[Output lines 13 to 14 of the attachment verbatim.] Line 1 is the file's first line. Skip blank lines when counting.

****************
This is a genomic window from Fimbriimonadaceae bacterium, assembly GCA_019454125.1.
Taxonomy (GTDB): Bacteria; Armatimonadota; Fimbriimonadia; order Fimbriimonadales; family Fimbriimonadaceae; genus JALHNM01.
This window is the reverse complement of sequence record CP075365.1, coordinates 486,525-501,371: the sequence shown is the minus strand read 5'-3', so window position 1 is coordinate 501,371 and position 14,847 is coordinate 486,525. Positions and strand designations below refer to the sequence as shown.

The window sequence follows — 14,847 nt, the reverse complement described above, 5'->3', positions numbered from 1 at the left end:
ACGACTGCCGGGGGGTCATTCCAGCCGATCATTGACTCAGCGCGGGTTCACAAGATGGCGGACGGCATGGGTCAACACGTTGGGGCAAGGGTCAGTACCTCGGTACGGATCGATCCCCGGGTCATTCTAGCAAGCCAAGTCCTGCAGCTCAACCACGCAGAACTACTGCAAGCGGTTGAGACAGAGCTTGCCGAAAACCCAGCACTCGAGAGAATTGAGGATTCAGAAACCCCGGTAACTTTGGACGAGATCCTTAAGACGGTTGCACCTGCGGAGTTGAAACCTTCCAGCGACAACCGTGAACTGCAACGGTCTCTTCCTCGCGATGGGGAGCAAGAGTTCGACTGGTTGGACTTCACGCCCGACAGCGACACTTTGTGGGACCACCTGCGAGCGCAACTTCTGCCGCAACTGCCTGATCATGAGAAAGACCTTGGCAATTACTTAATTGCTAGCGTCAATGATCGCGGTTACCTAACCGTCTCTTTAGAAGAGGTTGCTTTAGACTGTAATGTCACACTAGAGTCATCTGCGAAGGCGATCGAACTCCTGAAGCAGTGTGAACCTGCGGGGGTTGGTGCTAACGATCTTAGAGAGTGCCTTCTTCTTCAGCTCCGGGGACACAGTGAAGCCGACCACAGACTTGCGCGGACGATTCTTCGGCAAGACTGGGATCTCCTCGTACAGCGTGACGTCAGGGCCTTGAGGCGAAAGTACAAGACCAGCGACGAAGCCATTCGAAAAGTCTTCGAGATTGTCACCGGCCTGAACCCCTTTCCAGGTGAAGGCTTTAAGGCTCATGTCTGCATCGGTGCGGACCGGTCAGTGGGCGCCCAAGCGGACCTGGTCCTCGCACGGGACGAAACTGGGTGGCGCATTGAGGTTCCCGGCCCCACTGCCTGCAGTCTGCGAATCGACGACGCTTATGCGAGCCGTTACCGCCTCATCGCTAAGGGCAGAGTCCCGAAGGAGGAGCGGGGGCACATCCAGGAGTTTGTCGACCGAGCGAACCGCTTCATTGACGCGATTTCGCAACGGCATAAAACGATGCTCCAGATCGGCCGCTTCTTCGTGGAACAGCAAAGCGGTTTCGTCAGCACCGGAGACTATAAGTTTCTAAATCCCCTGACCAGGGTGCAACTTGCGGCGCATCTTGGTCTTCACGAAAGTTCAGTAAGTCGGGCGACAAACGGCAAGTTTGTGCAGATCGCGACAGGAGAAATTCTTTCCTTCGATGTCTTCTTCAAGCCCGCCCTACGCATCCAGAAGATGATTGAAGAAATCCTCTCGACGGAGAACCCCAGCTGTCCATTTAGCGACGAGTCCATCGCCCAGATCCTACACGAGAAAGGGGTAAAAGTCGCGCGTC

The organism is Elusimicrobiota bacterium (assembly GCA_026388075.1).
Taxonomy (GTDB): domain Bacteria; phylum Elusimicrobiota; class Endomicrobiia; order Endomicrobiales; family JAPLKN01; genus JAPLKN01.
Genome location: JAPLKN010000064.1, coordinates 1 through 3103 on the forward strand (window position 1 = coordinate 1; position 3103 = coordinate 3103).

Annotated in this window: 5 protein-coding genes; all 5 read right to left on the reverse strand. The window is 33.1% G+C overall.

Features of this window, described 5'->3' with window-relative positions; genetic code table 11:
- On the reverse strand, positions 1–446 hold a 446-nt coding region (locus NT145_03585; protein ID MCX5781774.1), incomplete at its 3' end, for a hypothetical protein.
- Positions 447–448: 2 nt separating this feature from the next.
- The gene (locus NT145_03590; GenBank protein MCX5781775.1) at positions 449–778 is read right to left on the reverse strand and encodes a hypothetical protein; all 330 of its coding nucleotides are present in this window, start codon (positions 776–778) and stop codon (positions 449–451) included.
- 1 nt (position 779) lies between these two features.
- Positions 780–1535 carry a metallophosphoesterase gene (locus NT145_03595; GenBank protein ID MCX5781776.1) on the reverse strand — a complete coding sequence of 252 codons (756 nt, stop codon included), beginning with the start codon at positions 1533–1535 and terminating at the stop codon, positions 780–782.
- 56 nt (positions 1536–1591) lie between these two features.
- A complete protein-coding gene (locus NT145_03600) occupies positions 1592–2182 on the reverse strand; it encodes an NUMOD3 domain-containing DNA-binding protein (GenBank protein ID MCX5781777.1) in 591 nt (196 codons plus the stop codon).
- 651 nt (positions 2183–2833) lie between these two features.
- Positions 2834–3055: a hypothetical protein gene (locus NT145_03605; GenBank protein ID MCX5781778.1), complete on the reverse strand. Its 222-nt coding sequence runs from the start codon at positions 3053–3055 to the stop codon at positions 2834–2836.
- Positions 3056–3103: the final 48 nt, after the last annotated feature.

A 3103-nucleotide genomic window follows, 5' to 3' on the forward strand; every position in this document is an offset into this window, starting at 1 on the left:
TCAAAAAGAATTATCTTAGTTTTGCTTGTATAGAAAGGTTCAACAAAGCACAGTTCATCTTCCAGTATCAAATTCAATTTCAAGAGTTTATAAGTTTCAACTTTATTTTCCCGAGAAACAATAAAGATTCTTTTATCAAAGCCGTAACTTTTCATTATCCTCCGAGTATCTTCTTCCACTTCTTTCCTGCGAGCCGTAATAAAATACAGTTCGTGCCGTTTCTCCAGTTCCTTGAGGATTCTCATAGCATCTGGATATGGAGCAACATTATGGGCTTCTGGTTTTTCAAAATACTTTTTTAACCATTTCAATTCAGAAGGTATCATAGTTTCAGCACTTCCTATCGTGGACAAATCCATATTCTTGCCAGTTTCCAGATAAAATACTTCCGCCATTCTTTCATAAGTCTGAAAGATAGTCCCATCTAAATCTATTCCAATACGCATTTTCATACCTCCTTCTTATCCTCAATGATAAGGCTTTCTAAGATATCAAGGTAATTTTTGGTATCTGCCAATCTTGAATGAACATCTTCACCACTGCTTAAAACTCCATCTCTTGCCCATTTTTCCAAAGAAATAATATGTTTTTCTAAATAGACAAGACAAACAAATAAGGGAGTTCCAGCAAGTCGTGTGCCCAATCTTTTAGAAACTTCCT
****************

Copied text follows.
- The gene (locus NT145_03590; GenBank protein MCX5781775.1) at positions 449–778 is read right to left on the reverse strand and encodes a hypothetical protein; all 330 of its coding nucleotides are present in this window, start codon (positions 776–778) and stop codon (positions 449–451) included.
- 1 nt (position 779) lies between these two features.